Prison journalist alleges he was moved to another state in retaliation for columns
NEW HAMPSHIRE — A Maine prison inmate who wrote about prison life for a Maine newspaper was transferred to a prison in New Hampshire and said in mid-December that he believes he was moved in retaliation for what he wrote.
According to the Associated Press, convicted murderer John Sullivan was transferred from New Hampshire to Maine five years ago to be closer to his sick mother. He wrote a column called “Inside the Walls” for the Maine Times in Topsham, which profiled life behind bars and prison bureaucracy. A recent column was critical of the prison library system, which limits the number of books that a prisoner may have and asked readers to donate books. Maine Times Editor Peter Cox wrote in an editorial that the librarian called the newspaper and complained that a number of people called wanting to donate used books and that the library did not want them. In mid-December, Sullivan was transferred back to the New Hampshire State Prison in Concord. The Maine Times reported that a group of volunteers who counsel prisoners went to visit Sullivan and were told by a guard that he had been transferred because “the administration has had enough.”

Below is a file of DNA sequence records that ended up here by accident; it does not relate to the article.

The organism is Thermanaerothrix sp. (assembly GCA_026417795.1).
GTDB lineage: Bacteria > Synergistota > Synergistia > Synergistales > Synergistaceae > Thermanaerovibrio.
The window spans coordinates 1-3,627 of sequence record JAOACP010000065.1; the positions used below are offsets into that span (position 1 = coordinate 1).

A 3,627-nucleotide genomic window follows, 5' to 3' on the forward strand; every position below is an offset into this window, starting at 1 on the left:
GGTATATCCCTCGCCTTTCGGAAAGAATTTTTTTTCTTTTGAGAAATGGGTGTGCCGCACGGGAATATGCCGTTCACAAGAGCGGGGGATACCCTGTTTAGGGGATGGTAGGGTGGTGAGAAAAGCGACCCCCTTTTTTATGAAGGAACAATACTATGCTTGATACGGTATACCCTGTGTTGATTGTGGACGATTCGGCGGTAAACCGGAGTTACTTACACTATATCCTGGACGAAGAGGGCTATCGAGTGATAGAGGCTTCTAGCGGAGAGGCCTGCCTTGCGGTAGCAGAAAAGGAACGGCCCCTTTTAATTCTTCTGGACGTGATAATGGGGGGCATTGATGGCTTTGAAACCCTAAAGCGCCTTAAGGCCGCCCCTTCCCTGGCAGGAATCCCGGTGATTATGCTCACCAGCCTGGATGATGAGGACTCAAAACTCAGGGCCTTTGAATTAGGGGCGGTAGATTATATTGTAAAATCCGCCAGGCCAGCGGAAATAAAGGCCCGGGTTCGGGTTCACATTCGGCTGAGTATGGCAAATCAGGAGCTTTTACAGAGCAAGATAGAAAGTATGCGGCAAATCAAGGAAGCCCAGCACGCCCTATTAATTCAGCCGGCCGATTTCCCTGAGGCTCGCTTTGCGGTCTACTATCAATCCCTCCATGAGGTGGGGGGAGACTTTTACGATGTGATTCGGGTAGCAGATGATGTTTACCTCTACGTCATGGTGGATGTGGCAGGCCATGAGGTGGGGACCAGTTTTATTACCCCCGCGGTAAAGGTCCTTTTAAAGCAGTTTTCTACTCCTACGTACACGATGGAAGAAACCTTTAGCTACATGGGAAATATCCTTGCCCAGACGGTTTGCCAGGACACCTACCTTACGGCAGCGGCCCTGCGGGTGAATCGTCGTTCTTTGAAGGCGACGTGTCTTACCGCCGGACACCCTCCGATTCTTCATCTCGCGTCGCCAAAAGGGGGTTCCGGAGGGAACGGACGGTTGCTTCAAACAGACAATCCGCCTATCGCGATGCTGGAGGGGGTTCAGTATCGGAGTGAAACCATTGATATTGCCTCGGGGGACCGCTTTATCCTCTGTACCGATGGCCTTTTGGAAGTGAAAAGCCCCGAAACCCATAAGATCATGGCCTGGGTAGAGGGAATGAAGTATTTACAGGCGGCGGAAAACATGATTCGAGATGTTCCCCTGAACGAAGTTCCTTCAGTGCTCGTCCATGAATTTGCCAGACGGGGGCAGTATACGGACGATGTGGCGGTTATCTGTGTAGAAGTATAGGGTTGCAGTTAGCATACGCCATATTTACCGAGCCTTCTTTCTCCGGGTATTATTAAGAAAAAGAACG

The AP reported that Sullivan wrote a letter to Cox from the New Hampshire State Prison saying the Maine authorities “locked me in segregation … then shipped me to New Hampshire. No write-ups, no explanations — nothing.”
There has been no comment from the Maine or New Hampshire prisons systems according to the AP and Maine Times.
Ed Myers, a volunteer and friend of Sullivan, said the inmate plans to file a writ of habeas corpus with the New Hampshire Supreme Court but does not think he will be able to pay the filing fee.
Cox said in a Times editorial that the newspaper will continue to publish Sullivan’s column.